I cannot wait to see everyone! It has been seven months since we were last with our families - not the longest time we have gone without seeing them, as when we where living in Sevilla we didn’t go home for ten months - but still, it feels far too long.
From England, where I have spent 24 years of my life, there are so many sounds, smells and sights that remind me of growing up; those that when I experience them again after being away from them, wrap me up in a reassuring blanket of familiarity. There are other things that no other country seems to do quiet like Britain does.
1. The countryside. I grew up in the countryside, and no other country seems to have areas of green and pleasant land quite like England. I loved the German and Austrian countryside, with the rolling green fields, and forests that stretched for miles and the breathtaking Alpine valleys. The way the evening light lit up the view and made it sparkle always made me inhale sharply with the beauty. Viewing this countryside from the car or train window, I just wanted to be in the middle of it. But, as stunning as it is, it just isn't the same as the English countryside: The windy narrow lanes edged by high hedges; the higgledy-piggledy stone walls dividing small odd-shaped fields, fields coming in all shapes and sizes. Fields full of livestock; sheep and cows especially. The sounds of the skylark in late summer, and the blackbird, particularly in spring.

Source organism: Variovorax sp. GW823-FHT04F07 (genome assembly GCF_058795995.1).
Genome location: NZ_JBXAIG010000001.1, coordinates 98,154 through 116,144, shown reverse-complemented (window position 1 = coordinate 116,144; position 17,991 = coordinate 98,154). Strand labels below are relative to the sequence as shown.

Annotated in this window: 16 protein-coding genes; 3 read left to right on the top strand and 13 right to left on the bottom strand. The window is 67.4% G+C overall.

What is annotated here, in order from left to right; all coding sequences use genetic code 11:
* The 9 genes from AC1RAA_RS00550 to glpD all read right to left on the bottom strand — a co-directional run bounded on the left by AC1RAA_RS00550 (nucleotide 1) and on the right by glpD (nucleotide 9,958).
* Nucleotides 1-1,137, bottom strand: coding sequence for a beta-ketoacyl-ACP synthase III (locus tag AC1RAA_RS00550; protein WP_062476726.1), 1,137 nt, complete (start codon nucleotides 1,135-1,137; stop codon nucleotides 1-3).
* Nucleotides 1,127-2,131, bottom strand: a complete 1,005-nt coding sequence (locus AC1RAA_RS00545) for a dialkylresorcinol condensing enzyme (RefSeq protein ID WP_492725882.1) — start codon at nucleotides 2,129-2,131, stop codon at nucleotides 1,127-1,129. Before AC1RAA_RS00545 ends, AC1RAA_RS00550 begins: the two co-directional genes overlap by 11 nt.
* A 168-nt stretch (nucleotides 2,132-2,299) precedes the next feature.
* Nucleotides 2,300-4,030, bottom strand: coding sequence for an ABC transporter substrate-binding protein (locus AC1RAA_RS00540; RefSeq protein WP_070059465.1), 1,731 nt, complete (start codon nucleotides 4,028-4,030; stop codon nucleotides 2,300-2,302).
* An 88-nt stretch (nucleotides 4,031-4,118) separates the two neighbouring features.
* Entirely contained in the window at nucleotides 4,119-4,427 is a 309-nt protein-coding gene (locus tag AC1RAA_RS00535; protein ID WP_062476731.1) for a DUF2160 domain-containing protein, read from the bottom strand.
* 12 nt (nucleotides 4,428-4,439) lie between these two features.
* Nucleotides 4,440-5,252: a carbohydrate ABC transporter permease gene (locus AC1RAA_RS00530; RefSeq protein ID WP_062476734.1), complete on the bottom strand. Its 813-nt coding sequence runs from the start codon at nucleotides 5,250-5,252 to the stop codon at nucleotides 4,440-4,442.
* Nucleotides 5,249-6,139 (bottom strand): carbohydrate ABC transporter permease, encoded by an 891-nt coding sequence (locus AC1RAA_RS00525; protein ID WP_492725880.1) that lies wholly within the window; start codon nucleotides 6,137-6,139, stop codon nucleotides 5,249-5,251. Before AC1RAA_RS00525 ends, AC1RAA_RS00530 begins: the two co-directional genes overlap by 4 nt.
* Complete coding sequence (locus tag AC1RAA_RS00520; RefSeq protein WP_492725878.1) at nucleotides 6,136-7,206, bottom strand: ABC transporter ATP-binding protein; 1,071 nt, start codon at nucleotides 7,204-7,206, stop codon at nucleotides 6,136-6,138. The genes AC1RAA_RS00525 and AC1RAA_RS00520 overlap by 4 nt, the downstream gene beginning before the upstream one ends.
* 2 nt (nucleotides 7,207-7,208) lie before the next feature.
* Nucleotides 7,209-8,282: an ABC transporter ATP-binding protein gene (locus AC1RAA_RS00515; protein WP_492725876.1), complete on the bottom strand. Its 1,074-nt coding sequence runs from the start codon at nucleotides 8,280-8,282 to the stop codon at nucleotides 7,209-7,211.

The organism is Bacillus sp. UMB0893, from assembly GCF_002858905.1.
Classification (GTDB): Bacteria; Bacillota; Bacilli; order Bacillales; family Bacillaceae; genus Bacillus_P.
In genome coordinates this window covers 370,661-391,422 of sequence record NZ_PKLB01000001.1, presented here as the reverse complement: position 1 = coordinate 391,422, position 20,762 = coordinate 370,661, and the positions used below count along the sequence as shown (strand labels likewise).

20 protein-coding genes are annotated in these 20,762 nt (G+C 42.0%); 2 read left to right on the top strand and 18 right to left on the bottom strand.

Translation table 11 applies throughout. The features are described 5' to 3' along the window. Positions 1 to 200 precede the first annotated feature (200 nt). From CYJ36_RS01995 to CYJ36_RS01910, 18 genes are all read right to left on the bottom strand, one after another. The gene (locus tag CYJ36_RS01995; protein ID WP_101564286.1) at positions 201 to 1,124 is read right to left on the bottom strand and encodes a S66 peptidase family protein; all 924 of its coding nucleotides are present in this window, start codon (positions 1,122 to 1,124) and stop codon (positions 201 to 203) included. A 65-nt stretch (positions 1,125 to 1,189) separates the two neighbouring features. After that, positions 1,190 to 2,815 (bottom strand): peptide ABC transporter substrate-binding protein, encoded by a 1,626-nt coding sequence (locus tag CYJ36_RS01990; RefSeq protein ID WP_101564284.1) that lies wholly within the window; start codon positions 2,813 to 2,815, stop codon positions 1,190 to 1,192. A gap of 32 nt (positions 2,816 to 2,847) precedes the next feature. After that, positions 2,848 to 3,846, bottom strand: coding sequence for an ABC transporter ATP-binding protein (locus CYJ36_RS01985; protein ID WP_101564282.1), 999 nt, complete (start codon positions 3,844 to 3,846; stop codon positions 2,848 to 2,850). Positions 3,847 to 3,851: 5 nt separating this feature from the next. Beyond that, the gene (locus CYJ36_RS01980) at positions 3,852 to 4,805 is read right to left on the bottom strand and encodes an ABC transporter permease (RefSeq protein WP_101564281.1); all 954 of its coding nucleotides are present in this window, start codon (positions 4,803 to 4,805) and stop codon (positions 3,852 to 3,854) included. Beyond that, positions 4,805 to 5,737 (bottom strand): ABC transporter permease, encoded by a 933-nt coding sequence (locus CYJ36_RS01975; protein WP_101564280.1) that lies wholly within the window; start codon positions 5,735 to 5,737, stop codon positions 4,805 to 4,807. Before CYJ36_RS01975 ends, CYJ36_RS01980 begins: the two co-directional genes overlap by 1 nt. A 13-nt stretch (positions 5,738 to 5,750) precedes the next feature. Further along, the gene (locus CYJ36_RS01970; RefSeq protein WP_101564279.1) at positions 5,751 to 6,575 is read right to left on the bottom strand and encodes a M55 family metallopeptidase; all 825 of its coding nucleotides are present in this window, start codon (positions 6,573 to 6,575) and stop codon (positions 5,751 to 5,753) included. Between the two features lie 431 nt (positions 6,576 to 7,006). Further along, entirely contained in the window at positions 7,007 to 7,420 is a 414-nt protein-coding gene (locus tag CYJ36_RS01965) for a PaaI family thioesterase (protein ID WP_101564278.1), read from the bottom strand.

3. People saying sorry, even when it is not their fault. I still do this and - in Europe especially - got the weirdest looks. My default ‘sorry’ mode is slowly disappearing the longer I live away from England.
Here, most stores seem to pack your bags for you. We found it very weird at first, and it is taking some time to get used to it. I always feel guilty that someone else is doing the work whilst I am just standing there. You may say it is very civilized, and it is, I guess; but when there is only one person behind the till and they are ringing the things through the till, you are left twiddling your thumbs and then twiddling them some more whilst they put it in bags, and although most of the times they pack well, I like to pack one bag full of fridge things, another full of cupboard items etc, so it's quicker to unpack.
The chatter in England doesn’t seem to exist anywhere else as a rule. Even if you do actually speak the language, it doesn’t seem to be the norm. Sometimes when I was in a rush, I viewed the banter as an annoyance, but other times it was nice to have some interaction in the day.
5. English drivers. In Germany, the drivers were quite aggressive. Even if the light were red ahead, they seemed to have to get there and bake hard rather than slow down gradually. In Spain, the drivers scared me: we once saw someone reverse around a roundabout as they had missed the exit… Here, well even the locals say the driving is bad. Scarily bad. Bumper to bumper, the drivers do the craziest stuff and don’t seem to use their mirrors or look if they are coming out of a parking space. They also do not let you in if you are joining a highway, even if the traffic is going slowly, you really have to barge in. Polite, relaxed, British driving...